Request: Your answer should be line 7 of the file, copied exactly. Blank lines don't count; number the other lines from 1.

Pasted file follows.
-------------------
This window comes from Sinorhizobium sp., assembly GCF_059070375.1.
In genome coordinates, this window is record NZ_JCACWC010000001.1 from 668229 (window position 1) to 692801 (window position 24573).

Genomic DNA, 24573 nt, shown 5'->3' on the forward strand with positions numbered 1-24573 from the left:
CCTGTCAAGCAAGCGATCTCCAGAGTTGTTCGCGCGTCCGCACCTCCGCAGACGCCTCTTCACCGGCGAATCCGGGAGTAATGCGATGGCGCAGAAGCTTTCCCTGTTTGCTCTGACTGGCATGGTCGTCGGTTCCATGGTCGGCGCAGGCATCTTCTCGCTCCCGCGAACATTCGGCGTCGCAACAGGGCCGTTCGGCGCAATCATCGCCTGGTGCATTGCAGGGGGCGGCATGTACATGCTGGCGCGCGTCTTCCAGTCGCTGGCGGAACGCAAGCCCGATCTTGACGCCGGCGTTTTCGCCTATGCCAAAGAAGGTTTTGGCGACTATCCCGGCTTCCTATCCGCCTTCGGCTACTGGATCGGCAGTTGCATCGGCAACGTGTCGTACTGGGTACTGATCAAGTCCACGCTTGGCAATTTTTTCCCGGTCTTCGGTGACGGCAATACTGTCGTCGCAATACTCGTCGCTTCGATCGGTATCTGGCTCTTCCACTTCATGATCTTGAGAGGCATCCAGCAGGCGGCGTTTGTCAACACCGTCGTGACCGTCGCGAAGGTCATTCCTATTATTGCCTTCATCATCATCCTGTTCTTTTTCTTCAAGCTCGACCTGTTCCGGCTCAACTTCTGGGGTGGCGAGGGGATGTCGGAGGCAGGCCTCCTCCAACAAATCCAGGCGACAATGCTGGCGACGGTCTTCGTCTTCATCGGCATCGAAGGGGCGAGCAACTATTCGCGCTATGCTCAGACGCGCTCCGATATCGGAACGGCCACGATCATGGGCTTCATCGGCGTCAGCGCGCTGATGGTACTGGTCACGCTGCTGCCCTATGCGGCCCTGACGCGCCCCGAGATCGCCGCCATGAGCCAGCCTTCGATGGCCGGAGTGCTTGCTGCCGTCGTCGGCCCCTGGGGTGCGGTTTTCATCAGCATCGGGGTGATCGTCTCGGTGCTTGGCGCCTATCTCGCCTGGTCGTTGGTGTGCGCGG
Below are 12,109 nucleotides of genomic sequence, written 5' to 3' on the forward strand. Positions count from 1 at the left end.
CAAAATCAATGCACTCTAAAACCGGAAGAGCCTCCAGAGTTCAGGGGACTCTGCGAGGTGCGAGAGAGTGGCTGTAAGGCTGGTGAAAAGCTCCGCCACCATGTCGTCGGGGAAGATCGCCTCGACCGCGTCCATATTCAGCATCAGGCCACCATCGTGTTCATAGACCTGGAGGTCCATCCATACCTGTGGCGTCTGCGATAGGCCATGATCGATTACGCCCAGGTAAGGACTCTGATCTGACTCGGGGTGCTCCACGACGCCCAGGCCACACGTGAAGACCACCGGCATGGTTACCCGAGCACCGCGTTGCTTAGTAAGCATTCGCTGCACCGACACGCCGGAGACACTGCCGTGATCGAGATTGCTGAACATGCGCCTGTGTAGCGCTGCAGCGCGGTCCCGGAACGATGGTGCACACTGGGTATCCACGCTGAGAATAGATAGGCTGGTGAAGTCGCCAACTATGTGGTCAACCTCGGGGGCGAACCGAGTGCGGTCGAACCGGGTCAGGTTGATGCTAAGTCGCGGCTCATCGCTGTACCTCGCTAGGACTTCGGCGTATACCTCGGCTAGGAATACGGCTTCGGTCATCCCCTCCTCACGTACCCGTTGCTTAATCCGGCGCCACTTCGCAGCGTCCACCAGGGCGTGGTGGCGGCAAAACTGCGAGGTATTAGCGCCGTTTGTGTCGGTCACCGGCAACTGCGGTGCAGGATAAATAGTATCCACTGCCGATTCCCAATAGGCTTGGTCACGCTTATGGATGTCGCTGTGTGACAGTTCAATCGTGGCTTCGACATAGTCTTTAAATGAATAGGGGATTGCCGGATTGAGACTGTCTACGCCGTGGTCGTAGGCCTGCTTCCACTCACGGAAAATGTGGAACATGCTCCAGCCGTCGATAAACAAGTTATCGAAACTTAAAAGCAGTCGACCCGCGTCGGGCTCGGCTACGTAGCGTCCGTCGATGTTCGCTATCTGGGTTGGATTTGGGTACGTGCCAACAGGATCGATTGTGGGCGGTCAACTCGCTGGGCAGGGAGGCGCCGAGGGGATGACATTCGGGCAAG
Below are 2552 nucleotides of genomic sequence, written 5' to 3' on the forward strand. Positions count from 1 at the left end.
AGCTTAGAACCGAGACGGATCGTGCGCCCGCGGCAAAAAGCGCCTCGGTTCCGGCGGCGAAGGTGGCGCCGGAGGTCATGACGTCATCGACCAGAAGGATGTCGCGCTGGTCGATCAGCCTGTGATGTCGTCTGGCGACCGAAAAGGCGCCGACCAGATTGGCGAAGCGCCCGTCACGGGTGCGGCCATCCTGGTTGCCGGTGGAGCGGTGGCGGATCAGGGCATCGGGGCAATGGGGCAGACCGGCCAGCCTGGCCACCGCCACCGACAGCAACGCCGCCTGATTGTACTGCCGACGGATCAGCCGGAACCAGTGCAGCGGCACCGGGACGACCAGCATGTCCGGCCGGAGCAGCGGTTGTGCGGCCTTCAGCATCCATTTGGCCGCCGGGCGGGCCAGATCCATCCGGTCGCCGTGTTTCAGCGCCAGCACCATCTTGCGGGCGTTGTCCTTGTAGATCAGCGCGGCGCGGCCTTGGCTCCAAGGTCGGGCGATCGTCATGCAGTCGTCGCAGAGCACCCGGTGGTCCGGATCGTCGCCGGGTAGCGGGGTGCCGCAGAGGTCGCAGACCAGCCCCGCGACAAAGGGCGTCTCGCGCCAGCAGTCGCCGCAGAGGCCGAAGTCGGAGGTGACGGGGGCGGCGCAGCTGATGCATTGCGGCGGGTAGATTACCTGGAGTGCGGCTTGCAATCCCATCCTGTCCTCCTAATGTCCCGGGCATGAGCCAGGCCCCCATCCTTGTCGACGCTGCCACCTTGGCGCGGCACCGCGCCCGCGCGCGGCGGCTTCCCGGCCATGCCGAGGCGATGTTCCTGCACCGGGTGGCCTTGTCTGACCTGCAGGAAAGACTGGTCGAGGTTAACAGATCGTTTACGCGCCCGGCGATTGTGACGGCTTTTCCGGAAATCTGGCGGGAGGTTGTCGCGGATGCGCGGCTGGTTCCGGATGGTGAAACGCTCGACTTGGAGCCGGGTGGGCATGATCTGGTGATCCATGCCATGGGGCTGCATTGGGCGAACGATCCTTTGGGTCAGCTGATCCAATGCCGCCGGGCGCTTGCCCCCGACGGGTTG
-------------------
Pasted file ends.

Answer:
Below are 2552 nucleotides of genomic sequence, written 5' to 3' on the forward strand. Positions count from 1 at the left end.